Every February, we consumers are reminded in many not-so-subtle ways that the rose is the flower of romance, and that we should be buying roses, giving roses, and wearing roses in all their forms. I happen to believe that rose fragrance is a perfect choice for any day of the year, not just Valentine's Day, but I've decided to wear and review some recent and new rose releases all the same. One is a 2011 launch from the classic house of Caron, and the other is the latest offering from A Dozen Roses, a new niche collection that was itself founded in 2011.
Caron's Délire de Roses Eau de Parfum is described as "an exquisite concoction...redolent of a spring garden in full bloom," with top notes of blended rose petals and lotus flowers, a heart of lily of the valley and rosebush leaves, and a base of jasmine and lychee. It opens with a sheer cluster of rosebuds and lily of the valley, and it eventually dries down to a soft, fruity rose that stays close to the skin. Between these two floral phases, the fragrance's mid-development is warmed by an unexpected salty-amber aquatic note. Since Délire de Roses has a transparent feeling and light staying power, it would work well as a rose fragrance for warmer weather. Other than that salt-breeze heart, it reminds me a bit of Crabtree & Evelyn's Evelyn (now Evelyn Rose), one of my favorites during the early 1990s.
Overall, Délire de Roses is pretty and girlish and bright; it does not evoke an emotional experience the way vintage Bellodgia or Farnesiana or Nuit de Noël does (for me), nor was it designed to do so. It's more of a pop melody than a classical composition. I suppose it's being geared towards a younger audience than the traditional Caron customer base. (Caron is hardly the first perfume house to attempt this strategy, of course.) I do hope that this younger customer, having tried and enjoyed Délire de Roses, might move on to try some of the house's more signature fragrances. (There's also a Parfum version, which I tried once and found more sophisticated, with an intriguing wheaty-almondy note; but it's turning out to be harder to find in the United States.)
On the other hand, we have A Dozen Roses, a new line "inspired by the emotions that only a rose can evoke," and Electron, an interpretation of the rose's "Clean, Fresh, Fabulous" aspects. Electron's notes include green tea, violet leaves, cattalyea orchid, neon musk, and rose absolute. (As commenters Pyramus and 50_Roses mentioned when we first announced this fragrance, there really is a bright-pink rose hybrid called Electron.) Electron begins with an airy blend of rose and green tea; I enjoyed this pairing so much that I was sorry when it quickly faded and made room for a sweeter exotic-floral note that must be the orchid, paired with a nose-tickling sheer musk. There's an elusive fresh-dirt note that was quite noticeable on my skin during one wearing and much more subtle the next time. The rose doesn't re-appear until the far dry-down, when it's a true, if muted, rose note that lasts for a while.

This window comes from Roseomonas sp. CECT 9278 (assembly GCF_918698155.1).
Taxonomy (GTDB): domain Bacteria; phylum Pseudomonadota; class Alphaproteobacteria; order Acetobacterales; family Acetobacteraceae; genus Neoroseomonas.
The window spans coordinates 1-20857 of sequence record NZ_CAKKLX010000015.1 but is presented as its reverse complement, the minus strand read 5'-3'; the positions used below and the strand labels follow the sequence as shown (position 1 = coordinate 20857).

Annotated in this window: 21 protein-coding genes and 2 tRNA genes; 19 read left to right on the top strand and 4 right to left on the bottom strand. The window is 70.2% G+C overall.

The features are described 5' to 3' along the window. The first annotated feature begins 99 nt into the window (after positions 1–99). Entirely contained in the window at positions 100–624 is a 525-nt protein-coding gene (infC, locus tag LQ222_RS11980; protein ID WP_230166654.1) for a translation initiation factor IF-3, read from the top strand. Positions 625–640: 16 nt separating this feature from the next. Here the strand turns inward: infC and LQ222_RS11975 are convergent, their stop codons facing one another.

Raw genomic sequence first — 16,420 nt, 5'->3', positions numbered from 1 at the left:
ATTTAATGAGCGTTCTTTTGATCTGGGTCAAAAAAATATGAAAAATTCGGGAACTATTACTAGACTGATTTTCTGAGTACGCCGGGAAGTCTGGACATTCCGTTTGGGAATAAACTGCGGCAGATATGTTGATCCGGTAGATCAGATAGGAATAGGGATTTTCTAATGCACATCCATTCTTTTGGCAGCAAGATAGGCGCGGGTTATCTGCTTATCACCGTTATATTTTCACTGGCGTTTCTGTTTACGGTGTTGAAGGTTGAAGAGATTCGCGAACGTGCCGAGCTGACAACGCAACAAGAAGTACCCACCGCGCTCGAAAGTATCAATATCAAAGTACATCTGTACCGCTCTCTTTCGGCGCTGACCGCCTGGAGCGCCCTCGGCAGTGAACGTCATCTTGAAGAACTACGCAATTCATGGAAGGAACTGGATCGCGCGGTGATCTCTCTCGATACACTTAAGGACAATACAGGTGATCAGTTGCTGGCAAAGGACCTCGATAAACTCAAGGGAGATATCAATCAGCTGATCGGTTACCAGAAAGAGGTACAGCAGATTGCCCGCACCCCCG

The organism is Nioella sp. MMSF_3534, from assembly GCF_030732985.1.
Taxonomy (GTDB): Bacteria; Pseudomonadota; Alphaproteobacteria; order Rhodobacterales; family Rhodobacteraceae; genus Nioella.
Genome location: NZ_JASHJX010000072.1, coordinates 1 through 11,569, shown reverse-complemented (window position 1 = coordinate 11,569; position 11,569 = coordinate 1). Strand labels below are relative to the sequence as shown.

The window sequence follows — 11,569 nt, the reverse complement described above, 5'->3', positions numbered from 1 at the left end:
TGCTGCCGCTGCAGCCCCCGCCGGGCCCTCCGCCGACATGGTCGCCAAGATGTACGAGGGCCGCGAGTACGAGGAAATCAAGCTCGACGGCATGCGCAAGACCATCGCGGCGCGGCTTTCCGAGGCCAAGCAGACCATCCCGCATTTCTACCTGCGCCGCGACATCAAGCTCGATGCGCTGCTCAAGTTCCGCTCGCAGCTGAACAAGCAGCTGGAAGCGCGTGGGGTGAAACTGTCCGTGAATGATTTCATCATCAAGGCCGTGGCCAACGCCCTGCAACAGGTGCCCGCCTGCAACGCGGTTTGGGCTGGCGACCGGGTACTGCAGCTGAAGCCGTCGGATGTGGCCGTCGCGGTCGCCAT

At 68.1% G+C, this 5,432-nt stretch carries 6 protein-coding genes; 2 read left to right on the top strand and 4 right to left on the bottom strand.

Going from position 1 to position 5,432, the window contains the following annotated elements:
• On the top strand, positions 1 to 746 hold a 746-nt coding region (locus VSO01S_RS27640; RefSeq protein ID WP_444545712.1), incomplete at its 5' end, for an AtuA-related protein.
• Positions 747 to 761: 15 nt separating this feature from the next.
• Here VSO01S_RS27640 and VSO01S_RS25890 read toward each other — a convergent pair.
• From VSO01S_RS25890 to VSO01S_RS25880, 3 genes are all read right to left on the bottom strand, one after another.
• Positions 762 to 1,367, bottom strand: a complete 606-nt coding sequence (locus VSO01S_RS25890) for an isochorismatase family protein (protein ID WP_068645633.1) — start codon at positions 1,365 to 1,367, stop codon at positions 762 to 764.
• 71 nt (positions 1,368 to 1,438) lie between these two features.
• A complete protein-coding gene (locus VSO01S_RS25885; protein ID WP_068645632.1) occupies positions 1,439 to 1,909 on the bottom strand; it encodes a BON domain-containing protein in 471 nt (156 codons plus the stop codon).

Electron could easily join the ranks of today's "modern" or "updated" rose fragrances: it should appeal to perfume-shoppers who like the idea of roses but fear smelling too old-fashioned. Personally, I wish it delivered more on its promise of an "energizing" fragrance that would give "a shock to the senses." I would have liked some really zingy aldehydes, or even just more green tea. The fragrance itself doesn't really match the colorful packaging, either. (All of A Dozen Roses' bottles feature painterly images of a cropped, single rose on one side and a nature-inspired abstraction on the other side — Georgia O'Keeffe's legacy continues). I haven't tried the other three fragrances in the Dozen Roses collection yet; if you have, do feel free to comment.
For another recent rose-fragrance review, see my thoughts on Diptyque's Eau Rose; for further reading, you can also check out Annick Goutal's assorted rose scents or reviews of fragrances by Les Parfums de Rosine, which hit upon the idea of a rose-fragrance collection a while ago.
A Dozen Roses Electron is available as 100 ml Eau de Parfum ($95) at Neiman Marcus and Bergdorf Goodman. Caron Délire de Roses is available as 30 ml ($100), 50 ml ($165), and 100 ml ($240) Eau de Parfum; for purchasing information, see the listing for Caron under Perfume Houses.